Maurice Cherry:

Or do, like, a gap year or something. Just something to kind of give yourself at that time frame, like, more of an idea of what it is that you want to do. Because also, look, as a freshman, I was out partying, too.

Carmelle Kendall:

Yeah.

Maurice Cherry:

The clubs used to send buses to campus to pick us up and take us to the club and then bring us back to campus. I told this story on the show before I almost flunked out freshman year because I was partying, almost lost my scholarship. I had to pull it together. I really did.

Carmelle Kendall:

I mean…but you’re living life. That’s what you’re supposed to do.

Maurice Cherry:

Yeah, absolutely.

Carmelle Kendall:

Yeah. So that’s what I picked just at random. I mean, Howard was amazing, though. I wouldn’t change that for the world. But yes, if I could go back now, I would do graphic design or be an art major or something that pertains to what I do now. But at the time, it was random.

Maurice Cherry:

Yeah. I mean, hindsight is 20/20, right? You can always kind of look back and know, “yeah, this is what I should do, because it will make sense for what I’m doing now.” So I get that.

Carmelle Kendall:

Yeah.

Maurice Cherry:

So when you graduated, what kind of work were you doing right after you graduated?

Carmelle Kendall:

So, right after I graduated, I had an internship because I knew that I hated marketing, and I knew I didn’t want to do anything in marketing. And at that time, a friend of mine worked at a fashion PR place in L.A. And so she said, you know, “I don’t know what your plans are after graduation, but you can come intern with us if you want.” And at that point, I had no other plans. That was the only thing on the table. So I said, “yes, I will do that.” So I lived in L.A. for, like, nine months, I believe, and I interned there. And during that time, I was kind of like, “okay, I don’t know what I’m working towards. Do I want to do fashion? What am I doing?” Basically, I started realizing that I really like graphic design. I really like art direction. I want to see what this path has to offer. And I remember senior year before graduation, I remember I set up a meeting with my career advisor, and I said, “who are the people that make ads?” And she said, “that’s called an art director.” And I remember going home and googling how to be an art director and came up with these schools where you could get a degree in art direction. And so while I was interning in L.A., I just was applying to all of these art direction programs and ended up getting into SCAD. Or no, I ended up getting into Miami Ad [School] and those ad school type places. But it’s just like a certificate of completion. Like, it’s not a degree in any way.

Maurice Cherry:

Right.

Carmelle Kendall:

And so I realized I wanted to go to SCAD because I could get a degree. And so I applied to SCAD for their grad program, and I ended up not getting in because I didn’t have an advertising portfolio which is needed for the grad program. I ended up moving back to Atlanta and taking classes at SCAD. Not in the grad program, but just as a regular student. And I took, like, Photoshop, Illustrator, I learned all the programs and then got my professors to write me letters of recommendation for the grad program and then ended up reapplying and getting in the second time.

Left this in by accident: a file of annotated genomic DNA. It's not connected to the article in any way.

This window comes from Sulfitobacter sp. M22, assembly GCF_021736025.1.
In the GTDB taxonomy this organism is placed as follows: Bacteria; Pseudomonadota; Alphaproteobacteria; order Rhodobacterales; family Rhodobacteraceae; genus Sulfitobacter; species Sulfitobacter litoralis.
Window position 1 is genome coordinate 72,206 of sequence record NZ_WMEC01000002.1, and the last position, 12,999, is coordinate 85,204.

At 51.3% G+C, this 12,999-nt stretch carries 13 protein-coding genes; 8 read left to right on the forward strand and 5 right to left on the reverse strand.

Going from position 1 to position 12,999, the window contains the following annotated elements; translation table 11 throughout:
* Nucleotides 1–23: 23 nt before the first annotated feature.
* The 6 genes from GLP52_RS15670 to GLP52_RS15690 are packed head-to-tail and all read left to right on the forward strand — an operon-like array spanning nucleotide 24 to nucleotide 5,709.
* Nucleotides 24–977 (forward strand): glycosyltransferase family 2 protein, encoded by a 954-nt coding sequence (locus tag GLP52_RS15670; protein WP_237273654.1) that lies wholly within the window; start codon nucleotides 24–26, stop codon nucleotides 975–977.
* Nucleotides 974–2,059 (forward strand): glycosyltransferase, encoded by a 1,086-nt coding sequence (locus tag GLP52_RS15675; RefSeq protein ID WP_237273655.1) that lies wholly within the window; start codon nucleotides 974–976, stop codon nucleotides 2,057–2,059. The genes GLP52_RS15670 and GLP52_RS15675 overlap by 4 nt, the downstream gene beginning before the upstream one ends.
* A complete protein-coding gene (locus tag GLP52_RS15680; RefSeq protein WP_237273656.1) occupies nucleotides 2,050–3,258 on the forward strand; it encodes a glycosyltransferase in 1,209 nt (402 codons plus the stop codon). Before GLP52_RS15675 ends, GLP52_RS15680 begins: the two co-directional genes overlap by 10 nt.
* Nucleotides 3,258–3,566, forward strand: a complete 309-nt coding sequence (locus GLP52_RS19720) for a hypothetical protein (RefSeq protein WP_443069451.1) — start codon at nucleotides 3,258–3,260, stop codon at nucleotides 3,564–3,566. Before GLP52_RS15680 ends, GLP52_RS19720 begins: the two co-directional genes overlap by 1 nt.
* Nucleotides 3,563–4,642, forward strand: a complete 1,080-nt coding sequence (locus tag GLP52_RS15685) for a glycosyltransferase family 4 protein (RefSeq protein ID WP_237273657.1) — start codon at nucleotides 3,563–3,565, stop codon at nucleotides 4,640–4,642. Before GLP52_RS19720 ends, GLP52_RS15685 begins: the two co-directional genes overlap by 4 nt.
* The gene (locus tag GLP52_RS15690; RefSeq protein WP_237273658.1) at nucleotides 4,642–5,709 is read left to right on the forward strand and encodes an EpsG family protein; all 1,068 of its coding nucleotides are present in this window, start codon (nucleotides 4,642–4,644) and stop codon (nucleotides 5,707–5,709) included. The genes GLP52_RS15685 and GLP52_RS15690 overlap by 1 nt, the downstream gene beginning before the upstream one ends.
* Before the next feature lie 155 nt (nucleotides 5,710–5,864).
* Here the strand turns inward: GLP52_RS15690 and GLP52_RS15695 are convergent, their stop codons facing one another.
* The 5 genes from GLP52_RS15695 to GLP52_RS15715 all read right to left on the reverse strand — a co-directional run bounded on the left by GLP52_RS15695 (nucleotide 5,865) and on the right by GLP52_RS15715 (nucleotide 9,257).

Maurice Cherry:

Nice. I think that’s really something that you still kind of had this vision, but you just sort of found different ways to kind of get to it. I mean, one, taking these courses and getting these certificates, at least you got your feet wet with what it would entail without sort of fully getting in first. But also you use that to help build your portfolio, then you can apply and get into SCAD. Yeah, I like that approach.

Carmelle Kendall:

And all of the people in my program, they had had art direction as their majors, as undergrads. They all had been working towards this grad program for years, whereas I had just heard about it my senior year right before graduation on what an art director even was. So I was very much behind everybody. Like, I was just now learning Photoshop, whereas these people knew Photoshop all through college and were designers and things like that. So I definitely felt behind. I will say. But yeah, I mean, my goal was to get into this program and kind of just hunkered down and just learned what I needed to learn and reapplied.

Maurice Cherry:

Yeah, I mean, aside from the curriculum focus, like, how was SCAD different from Howard?

Carmelle Kendall:

Oh, it’s different in every way possible, I think. I remember my very first day at SCAD, I walked into the cafeteria, and there was, like, a classic pianist playing classical music on the piano, and I was just like, “oh, my God, where am I?” Because at Howard, you’re like, twerking while you’re eating the lunch with a DJ. You know what I mean? Like, it’s a party, and I go to SCAD, and it was like a person playing classical music on the piano, and everybody kind of eating in silence, and I was just like, “what did I do?” It was very different, very different. And also, I think art school is just way more competitive. Art is so subjective, and so it’s just a way more competitive environment, I think, than Howard was.

Maurice Cherry:

Aside from, I guess that competitivenes, did you find community there? Did you sort of make friends there? Because one thing I’ve heard from folks that are on the show that will go know, like a SCAD or a MICA or something like that, is that it can be a bit difficult sometimes to kind of find community.